Wednesday, December 16, 2009

The 'Outrage' of GOP Stalling

From the website of Senator Bernie Sanders (I-Vermont):
December 16, 2009

The Senate on Wednesday planned to debate for the first time in American history a proposal to create a single-payer, Medicare-for-all health care system. The Sanders Amendment would provide health care and dental coverage for every American, save money, and improve health care results. Instead, senators opposing health care reform used obstructionist tactics to avoid any progress in the Senate. Breaking with Senate tradition, Republicans demanded the clerk of the Senate read every word of the 767 page proposal. Sanders decided to pull the amendment rather than let opponents further delay action on health reform legislation. Sanders laid out the case in an impassioned floor speech and reacted to the obstruction tactics. "The fact that 17 percent of our people are unemployed or underemployed, one out of four of our children are living on food stamps, we've got two wars, we've got global warming, we have a $12 trillion national debt, and the best the Republicans can do is try to bring the United States government to a half by forcing a reading of a 700 page amendment. That is an outrage. People can have honest disagreements, but in this moment of crisis it is wrong to bring the United States government to a halt."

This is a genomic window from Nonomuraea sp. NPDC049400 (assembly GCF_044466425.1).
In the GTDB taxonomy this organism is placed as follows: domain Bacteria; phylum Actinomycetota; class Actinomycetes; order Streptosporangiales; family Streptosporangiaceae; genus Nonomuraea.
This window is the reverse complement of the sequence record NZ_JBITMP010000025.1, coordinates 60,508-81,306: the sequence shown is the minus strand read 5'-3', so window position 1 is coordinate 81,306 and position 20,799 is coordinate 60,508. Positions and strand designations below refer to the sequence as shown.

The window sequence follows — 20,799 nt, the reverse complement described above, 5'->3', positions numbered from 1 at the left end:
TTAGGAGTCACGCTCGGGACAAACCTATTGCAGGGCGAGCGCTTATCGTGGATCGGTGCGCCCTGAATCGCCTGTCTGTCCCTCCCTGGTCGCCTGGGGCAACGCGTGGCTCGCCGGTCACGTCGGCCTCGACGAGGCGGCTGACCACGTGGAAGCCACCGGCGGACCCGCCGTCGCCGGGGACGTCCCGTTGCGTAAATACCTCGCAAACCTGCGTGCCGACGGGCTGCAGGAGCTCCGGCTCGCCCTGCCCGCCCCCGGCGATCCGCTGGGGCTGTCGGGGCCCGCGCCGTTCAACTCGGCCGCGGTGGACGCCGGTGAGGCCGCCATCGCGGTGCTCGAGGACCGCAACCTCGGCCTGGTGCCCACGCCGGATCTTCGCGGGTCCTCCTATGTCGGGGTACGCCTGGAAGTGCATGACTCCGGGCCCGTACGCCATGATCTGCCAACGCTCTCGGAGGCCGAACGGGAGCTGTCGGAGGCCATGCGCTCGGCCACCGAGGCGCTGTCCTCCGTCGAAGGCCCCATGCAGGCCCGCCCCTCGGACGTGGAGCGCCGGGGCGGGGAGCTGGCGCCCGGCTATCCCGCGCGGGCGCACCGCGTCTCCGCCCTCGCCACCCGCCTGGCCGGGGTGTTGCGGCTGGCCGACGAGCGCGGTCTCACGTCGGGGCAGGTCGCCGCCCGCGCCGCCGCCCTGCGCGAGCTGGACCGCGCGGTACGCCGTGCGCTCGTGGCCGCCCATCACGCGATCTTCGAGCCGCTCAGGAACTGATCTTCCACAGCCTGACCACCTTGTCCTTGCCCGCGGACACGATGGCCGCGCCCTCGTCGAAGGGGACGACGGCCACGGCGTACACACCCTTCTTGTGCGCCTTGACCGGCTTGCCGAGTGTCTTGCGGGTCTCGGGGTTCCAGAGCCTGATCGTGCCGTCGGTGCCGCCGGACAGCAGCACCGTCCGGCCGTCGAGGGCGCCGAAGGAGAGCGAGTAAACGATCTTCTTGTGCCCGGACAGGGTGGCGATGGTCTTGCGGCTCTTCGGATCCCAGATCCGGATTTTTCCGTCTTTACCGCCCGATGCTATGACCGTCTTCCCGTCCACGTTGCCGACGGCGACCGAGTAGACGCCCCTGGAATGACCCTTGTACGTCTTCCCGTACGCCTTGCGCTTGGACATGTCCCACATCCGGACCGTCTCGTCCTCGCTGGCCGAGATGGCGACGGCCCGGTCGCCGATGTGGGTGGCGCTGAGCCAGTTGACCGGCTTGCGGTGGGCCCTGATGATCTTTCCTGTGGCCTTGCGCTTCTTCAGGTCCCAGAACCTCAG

The 1,300 profit-making private insurance companies administer thousands of separate plans and waste about $400 billion a year on administrative costs, profiteering, high CEO compensation packages, and advertising. Health care providers spend another $210 billion on administrative costs, mostly to deal with insurance paperwork. As a result, the United States spends $7,129 per person on health care, almost double the amount spent by nearly any other industrialized country. Nevertheless, 46 million Americans lack health insurance, 100 million Americans cannot access dental care, and 60 million Americans do not have access to primary care.
Clearly, not the easiest day for the Vermont senator. Is reconciliation really the best route now?

1 comment:

Dr. Michael Blankenship said...

Any person who fails to support health insurance reform has blood on their hands. Any elected official who votes against health insurance reform and accepts money from the insurance industry is doubly guilty.